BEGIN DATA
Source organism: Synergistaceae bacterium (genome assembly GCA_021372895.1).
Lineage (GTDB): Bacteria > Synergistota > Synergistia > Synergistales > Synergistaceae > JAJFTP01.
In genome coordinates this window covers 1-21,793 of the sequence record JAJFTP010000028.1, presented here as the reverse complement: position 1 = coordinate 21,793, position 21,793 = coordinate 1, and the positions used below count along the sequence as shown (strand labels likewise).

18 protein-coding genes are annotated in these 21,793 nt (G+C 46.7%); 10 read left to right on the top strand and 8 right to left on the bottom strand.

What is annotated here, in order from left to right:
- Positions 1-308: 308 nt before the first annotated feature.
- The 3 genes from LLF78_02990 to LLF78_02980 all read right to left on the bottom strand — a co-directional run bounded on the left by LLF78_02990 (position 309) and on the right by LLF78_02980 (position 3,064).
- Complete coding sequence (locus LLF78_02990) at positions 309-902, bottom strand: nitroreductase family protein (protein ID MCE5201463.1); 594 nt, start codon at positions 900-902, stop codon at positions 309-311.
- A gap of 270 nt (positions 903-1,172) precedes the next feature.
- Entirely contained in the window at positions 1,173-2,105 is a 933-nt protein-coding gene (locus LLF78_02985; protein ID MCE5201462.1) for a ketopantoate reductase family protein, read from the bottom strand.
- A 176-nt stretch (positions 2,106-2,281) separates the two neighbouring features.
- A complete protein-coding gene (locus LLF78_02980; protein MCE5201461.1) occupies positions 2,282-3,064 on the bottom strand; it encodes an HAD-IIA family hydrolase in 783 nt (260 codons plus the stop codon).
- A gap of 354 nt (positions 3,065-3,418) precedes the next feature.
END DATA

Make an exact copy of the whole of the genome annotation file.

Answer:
Source organism: Synergistaceae bacterium (genome assembly GCA_021372895.1).
Lineage (GTDB): Bacteria > Synergistota > Synergistia > Synergistales > Synergistaceae > JAJFTP01.
In genome coordinates this window covers 1-21,793 of the sequence record JAJFTP010000028.1, presented here as the reverse complement: position 1 = coordinate 21,793, position 21,793 = coordinate 1, and the positions used below count along the sequence as shown (strand labels likewise).

18 protein-coding genes are annotated in these 21,793 nt (G+C 46.7%); 10 read left to right on the top strand and 8 right to left on the bottom strand.

What is annotated here, in order from left to right:
- Positions 1-308: 308 nt before the first annotated feature.
- The 3 genes from LLF78_02990 to LLF78_02980 all read right to left on the bottom strand — a co-directional run bounded on the left by LLF78_02990 (position 309) and on the right by LLF78_02980 (position 3,064).
- Complete coding sequence (locus LLF78_02990) at positions 309-902, bottom strand: nitroreductase family protein (protein ID MCE5201463.1); 594 nt, start codon at positions 900-902, stop codon at positions 309-311.
- A gap of 270 nt (positions 903-1,172) precedes the next feature.
- Entirely contained in the window at positions 1,173-2,105 is a 933-nt protein-coding gene (locus LLF78_02985; protein ID MCE5201462.1) for a ketopantoate reductase family protein, read from the bottom strand.
- A 176-nt stretch (positions 2,106-2,281) separates the two neighbouring features.
- A complete protein-coding gene (locus LLF78_02980; protein MCE5201461.1) occupies positions 2,282-3,064 on the bottom strand; it encodes an HAD-IIA family hydrolase in 783 nt (260 codons plus the stop codon).
- A gap of 354 nt (positions 3,065-3,418) precedes the next feature.